The cut in quarantine time, which also applies to players called up from AHL teams south of the border, is a boost for Canada’s seven NHL franchises ahead of the trade deadline. Acquiring a player from the U.S. and then immediately having him sit in a hotel for 14 days was far from ideal.

The regular season is currently scheduled to end May 10.

Staff and players arriving in Canada ahead of training camps prior to the league’s 56-game season that started in January were subject to the same seven-day quarantine with additional testing.

But once the schedule got underway, players were back having to wait two weeks after crossing the border.

One example came when the Winnipeg Jets acquired centre Pierre-Luc Dubois from the Columbus Blue Jackets for forwards Patrik Laine and Jack Roslovic on Jan. 23. Dubois didn’t debut with his new team until Feb. 11.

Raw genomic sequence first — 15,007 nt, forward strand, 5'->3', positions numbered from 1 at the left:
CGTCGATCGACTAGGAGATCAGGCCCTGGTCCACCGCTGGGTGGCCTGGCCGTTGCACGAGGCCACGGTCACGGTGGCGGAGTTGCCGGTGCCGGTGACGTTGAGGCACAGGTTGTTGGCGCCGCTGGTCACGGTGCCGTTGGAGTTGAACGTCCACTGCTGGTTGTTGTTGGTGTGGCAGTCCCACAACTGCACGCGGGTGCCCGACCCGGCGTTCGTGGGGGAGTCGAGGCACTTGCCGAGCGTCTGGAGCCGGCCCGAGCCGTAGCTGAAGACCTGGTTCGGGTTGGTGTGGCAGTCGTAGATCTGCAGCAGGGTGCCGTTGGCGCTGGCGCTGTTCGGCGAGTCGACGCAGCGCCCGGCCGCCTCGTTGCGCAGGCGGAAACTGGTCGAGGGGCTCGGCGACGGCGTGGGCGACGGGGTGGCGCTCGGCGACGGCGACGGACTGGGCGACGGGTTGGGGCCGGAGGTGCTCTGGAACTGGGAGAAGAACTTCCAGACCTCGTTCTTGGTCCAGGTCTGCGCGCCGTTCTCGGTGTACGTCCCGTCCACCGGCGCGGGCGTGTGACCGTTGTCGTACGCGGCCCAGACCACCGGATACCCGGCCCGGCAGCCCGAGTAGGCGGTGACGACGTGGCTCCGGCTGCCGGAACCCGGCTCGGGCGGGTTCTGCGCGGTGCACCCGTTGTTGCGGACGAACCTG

The NHL completed the 2019-20 season inside tightly controlled bubbles in Edmonton and Toronto, but the truncated pandemic campaign includes teams travelling between cities.

The league was forced to create a Canadian-based North Division because of the border restrictions. Players and staff are only allowed at airports, the team hotel and arena while on the road this season, while similar rules apply when at home.

The Montreal Canadiens had four of their games postponed this week after two players were added to the NHL’s COVID-19 protocol list. General manager Marc Bergevin said Thursday one member of the team had a confirmed case of a variant.

The Canadiens acquired veteran centre Eric Staal from the Buffalo Sabres for two draft picks Friday. The 36-year-old would have had to quarantine two weeks under the previous rules, but will now only have to wait seven days.

Get local stories you won't find anywhere else right to your inbox.
Sign up here

Just Posted

“Skeena,” by John Hudson and Paul Hanslow is one of five fonts in the running to become the default for Microsoft systems and Office programs. (Black Press Media File Photo)
Font named after Skeena River could become the next Microsoft default